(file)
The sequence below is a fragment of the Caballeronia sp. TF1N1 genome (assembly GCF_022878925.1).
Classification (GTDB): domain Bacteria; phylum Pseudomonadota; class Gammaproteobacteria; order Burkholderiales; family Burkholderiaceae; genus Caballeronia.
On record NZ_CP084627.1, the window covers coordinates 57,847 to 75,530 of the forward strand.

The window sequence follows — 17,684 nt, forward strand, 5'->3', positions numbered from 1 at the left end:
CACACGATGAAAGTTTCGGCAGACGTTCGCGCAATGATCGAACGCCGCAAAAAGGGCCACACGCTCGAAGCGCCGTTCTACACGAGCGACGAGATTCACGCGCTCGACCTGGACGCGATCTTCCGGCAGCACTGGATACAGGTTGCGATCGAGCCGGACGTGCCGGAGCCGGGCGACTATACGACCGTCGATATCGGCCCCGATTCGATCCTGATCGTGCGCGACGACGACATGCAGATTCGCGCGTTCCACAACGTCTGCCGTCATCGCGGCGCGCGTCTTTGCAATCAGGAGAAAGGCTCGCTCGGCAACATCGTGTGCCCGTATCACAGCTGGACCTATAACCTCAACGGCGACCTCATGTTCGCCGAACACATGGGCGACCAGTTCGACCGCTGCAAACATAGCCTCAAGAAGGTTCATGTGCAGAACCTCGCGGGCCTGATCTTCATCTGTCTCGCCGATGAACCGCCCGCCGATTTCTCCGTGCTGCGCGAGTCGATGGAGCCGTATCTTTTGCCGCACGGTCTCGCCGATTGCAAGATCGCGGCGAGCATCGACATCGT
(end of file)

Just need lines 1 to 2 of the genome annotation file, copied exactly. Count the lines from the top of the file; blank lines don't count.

The sequence below is a fragment of the Caballeronia sp. TF1N1 genome (assembly GCF_022878925.1).
Classification (GTDB): domain Bacteria; phylum Pseudomonadota; class Gammaproteobacteria; order Burkholderiales; family Burkholderiaceae; genus Caballeronia.